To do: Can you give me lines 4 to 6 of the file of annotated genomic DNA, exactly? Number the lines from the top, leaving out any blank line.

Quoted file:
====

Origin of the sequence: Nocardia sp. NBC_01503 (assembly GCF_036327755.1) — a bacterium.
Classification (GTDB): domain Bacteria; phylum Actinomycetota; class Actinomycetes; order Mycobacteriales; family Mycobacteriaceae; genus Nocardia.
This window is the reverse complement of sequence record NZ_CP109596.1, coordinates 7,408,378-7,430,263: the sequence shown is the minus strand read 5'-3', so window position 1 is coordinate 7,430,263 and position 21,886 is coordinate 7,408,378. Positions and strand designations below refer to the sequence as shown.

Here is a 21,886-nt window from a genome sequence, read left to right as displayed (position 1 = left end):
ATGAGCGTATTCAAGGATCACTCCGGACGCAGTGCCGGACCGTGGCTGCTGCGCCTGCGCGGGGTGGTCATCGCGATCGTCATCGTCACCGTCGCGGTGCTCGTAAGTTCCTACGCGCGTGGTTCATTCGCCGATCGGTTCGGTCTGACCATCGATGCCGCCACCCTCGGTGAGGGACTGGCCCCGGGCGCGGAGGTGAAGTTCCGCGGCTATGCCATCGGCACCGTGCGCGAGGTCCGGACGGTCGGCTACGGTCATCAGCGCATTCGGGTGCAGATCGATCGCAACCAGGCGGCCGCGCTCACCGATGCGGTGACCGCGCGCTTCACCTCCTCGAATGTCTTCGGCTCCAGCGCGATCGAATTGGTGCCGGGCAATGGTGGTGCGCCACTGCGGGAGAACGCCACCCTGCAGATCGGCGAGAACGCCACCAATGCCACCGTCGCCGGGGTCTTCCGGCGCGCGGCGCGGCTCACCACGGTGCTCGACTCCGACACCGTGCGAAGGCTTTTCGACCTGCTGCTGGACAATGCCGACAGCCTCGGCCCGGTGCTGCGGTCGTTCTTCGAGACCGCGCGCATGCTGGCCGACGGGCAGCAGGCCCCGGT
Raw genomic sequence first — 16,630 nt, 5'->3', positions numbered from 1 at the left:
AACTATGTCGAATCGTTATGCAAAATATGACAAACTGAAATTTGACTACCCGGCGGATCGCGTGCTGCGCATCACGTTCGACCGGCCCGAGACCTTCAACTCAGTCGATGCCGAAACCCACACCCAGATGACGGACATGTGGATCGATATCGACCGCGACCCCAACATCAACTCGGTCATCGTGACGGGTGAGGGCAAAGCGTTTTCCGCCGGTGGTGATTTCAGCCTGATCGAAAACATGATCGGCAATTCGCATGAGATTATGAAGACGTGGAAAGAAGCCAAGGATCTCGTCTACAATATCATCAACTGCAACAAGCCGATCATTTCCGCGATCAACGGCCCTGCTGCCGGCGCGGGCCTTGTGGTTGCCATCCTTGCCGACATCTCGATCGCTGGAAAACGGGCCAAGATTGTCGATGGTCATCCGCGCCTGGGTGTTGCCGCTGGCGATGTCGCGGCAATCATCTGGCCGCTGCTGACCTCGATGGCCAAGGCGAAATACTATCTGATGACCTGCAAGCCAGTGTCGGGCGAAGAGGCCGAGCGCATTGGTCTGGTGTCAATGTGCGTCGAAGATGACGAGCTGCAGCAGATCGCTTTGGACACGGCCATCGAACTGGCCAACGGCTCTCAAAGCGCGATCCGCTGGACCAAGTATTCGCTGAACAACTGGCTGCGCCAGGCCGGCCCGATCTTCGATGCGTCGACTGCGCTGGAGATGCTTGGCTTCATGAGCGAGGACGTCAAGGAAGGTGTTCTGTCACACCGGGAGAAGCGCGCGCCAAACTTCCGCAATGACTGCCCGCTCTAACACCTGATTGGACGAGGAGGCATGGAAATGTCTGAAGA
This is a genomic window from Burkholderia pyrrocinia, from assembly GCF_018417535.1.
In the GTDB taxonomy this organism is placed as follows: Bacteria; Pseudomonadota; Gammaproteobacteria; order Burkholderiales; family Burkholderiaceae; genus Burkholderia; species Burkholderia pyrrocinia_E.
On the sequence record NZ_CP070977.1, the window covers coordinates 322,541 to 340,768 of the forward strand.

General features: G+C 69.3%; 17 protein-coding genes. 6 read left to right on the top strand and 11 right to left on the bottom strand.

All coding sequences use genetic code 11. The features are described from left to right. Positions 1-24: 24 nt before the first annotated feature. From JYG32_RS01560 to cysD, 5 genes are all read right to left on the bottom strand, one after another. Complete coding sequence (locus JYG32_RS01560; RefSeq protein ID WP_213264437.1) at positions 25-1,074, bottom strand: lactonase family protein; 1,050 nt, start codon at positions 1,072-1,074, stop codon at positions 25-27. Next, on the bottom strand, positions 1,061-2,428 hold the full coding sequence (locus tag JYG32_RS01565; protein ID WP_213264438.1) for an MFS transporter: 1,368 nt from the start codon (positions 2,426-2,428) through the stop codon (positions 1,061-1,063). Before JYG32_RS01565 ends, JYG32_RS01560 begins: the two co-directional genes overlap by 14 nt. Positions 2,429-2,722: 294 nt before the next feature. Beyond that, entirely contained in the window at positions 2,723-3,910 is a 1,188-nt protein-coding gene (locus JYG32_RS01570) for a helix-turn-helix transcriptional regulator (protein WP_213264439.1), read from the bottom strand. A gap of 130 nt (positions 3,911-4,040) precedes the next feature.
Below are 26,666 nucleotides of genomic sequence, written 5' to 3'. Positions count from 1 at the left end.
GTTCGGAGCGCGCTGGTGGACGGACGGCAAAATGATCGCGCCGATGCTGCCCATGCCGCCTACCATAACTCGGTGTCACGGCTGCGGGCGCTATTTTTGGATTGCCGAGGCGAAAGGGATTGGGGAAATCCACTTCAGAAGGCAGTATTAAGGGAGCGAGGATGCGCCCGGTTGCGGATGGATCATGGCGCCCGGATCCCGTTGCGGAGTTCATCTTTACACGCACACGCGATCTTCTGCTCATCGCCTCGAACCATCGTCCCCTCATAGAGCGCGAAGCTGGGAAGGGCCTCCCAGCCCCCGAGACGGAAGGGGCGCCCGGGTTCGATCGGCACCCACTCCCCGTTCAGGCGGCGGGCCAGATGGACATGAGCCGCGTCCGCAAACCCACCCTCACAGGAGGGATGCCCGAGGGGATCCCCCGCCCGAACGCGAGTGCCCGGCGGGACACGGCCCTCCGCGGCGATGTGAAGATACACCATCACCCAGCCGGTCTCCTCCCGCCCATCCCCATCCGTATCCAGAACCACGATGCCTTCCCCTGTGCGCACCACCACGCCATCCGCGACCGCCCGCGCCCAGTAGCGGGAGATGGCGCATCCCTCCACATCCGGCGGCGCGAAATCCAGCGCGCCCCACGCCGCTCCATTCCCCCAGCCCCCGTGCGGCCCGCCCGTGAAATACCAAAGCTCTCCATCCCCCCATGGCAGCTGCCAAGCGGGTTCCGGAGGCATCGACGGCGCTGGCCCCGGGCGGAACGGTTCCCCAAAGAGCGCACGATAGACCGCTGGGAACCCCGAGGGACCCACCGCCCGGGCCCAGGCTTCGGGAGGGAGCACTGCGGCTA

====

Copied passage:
Here is a 21,886-nt window from a genome sequence, read left to right as displayed (position 1 = left end):
ATGAGCGTATTCAAGGATCACTCCGGACGCAGTGCCGGACCGTGGCTGCTGCGCCTGCGCGGGGTGGTCATCGCGATCGTCATCGTCACCGTCGCGGTGCTCGTAAGTTCCTACGCGCGTGGTTCATTCGCCGATCGGTTCGGTCTGACCATCGATGCCGCCACCCTCGGTGAGGGACTGGCCCCGGGCGCGGAGGTGAAGTTCCGCGGCTATGCCATCGGCACCGTGCGCGAGGTCCGGACGGTCGGCTACGGTCATCAGCGCATTCGGGTGCAGATCGATCGCAACCAGGCGGCCGCGCTCACCGATGCGGTGACCGCGCGCTTCACCTCCTCGAATGTCTTCGGCTCCAGCGCGATCGAATTGGTGCCGGGCAATGGTGGTGCGCCACTGCGGGAGAACGCCACCCTGCAGATCGGCGAGAACGCCACCAATGCCACCGTCGCCGGGGTCTTCCGGCGCGCGGCGCGGCTCACCACGGTGCTCGACTCCGACACCGTGCGAAGGCTTTTCGACCTGCTGCTGGACAATGCCGACAGCCTCGGCCCGGTGCTGCGGTCGTTCTTCGAGACCGCGCGCATGCTGGCCGACGGGCAGCAGGCCCCGGT
Raw genomic sequence first — 16,630 nt, 5'->3', positions numbered from 1 at the left: